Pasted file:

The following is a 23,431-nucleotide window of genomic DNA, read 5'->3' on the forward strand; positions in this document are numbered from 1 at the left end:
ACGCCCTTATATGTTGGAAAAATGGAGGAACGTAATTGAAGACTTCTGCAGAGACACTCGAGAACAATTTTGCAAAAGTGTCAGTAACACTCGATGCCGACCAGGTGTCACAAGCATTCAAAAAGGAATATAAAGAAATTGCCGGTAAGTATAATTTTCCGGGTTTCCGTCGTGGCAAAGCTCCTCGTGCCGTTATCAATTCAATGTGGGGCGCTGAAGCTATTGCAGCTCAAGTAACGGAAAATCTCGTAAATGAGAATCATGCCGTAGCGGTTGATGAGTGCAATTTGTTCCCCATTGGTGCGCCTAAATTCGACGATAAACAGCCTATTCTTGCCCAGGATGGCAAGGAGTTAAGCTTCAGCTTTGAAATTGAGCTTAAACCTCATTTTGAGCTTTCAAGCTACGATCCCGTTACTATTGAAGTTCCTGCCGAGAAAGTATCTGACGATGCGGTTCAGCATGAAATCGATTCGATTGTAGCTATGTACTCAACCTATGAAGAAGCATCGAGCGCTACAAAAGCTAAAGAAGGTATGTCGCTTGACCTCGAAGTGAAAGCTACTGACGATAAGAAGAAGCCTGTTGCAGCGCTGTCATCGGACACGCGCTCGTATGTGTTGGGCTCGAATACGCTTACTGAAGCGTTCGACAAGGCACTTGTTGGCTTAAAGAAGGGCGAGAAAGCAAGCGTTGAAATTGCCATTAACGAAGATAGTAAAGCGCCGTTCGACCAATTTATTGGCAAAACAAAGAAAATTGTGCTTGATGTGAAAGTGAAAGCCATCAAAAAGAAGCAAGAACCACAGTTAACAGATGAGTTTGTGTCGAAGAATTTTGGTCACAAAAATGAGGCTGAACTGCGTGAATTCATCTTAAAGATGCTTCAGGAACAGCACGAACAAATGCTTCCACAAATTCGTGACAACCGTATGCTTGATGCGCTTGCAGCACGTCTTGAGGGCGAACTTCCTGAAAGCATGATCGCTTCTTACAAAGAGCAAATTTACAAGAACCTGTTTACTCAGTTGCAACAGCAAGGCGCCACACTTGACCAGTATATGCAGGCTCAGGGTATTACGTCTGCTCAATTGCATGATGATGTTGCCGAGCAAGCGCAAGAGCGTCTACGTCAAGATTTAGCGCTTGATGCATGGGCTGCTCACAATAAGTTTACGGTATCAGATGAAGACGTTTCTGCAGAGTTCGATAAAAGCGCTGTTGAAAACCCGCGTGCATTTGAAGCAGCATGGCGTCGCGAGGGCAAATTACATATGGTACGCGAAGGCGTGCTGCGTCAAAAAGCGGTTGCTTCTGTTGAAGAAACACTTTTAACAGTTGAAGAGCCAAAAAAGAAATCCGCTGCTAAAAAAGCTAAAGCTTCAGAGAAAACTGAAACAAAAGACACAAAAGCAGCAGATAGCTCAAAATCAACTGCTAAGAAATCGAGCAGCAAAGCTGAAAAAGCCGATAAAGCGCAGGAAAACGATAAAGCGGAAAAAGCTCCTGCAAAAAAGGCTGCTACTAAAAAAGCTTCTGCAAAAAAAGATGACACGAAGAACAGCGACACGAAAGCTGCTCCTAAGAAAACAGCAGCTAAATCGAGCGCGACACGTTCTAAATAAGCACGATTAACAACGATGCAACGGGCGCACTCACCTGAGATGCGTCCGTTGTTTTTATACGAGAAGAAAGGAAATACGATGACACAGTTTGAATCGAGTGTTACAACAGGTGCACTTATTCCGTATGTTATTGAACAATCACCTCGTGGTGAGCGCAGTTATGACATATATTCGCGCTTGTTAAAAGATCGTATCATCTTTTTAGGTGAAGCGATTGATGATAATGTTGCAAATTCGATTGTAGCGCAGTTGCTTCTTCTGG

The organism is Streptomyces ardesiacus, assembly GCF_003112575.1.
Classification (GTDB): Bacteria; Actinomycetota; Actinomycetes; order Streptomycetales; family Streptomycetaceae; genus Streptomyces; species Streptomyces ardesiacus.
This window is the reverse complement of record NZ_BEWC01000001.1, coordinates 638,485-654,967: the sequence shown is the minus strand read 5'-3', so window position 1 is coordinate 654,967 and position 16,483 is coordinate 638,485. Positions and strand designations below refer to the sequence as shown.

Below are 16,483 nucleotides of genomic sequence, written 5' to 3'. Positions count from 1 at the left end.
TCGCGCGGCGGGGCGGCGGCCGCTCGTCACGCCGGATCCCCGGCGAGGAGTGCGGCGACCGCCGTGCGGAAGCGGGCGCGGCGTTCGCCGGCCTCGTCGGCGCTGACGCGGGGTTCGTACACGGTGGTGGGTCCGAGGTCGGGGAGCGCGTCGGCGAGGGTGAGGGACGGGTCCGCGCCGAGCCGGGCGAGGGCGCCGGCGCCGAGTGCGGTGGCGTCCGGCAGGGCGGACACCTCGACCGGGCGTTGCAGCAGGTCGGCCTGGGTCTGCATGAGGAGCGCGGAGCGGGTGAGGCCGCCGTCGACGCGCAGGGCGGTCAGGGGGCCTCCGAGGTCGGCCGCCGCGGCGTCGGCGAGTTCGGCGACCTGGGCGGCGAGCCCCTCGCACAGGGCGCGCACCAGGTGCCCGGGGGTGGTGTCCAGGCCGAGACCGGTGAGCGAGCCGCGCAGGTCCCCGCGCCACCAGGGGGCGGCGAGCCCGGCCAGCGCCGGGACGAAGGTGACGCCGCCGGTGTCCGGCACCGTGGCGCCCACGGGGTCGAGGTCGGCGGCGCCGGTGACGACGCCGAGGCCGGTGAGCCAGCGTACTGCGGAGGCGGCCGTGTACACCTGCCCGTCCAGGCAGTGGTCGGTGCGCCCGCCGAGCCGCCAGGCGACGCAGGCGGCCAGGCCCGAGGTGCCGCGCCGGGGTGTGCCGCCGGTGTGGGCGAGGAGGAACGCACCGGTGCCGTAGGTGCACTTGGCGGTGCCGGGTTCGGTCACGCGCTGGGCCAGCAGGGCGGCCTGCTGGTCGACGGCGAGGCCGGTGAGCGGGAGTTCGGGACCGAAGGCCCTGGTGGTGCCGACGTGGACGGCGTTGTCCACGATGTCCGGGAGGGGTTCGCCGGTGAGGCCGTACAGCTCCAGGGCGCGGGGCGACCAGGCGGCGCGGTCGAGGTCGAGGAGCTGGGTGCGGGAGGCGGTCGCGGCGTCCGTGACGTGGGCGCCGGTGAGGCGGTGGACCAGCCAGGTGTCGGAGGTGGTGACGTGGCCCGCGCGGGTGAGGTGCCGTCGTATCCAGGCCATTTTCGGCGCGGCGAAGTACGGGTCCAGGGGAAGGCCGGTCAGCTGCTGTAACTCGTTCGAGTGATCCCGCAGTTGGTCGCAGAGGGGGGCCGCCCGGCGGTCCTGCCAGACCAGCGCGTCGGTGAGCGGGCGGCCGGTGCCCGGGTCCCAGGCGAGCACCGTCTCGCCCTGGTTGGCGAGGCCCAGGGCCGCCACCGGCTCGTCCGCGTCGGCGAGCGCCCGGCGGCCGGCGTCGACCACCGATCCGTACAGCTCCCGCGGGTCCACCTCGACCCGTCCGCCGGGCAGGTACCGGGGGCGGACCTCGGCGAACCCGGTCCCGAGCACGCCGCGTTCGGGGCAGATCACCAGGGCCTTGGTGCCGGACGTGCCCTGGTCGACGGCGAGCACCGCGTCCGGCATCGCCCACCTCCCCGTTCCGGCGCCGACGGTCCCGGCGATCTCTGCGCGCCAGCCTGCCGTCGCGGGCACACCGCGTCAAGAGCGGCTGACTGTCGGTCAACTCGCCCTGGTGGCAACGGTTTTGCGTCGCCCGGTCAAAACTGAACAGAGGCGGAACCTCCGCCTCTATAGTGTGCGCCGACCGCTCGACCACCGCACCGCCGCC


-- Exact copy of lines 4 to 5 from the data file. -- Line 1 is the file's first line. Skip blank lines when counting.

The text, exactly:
Classification (GTDB): Bacteria; Actinomycetota; Actinomycetes; order Streptomycetales; family Streptomycetaceae; genus Streptomyces; species Streptomyces ardesiacus.
This window is the reverse complement of record NZ_BEWC01000001.1, coordinates 638,485-654,967: the sequence shown is the minus strand read 5'-3', so window position 1 is coordinate 654,967 and position 16,483 is coordinate 638,485. Positions and strand designations below refer to the sequence as shown.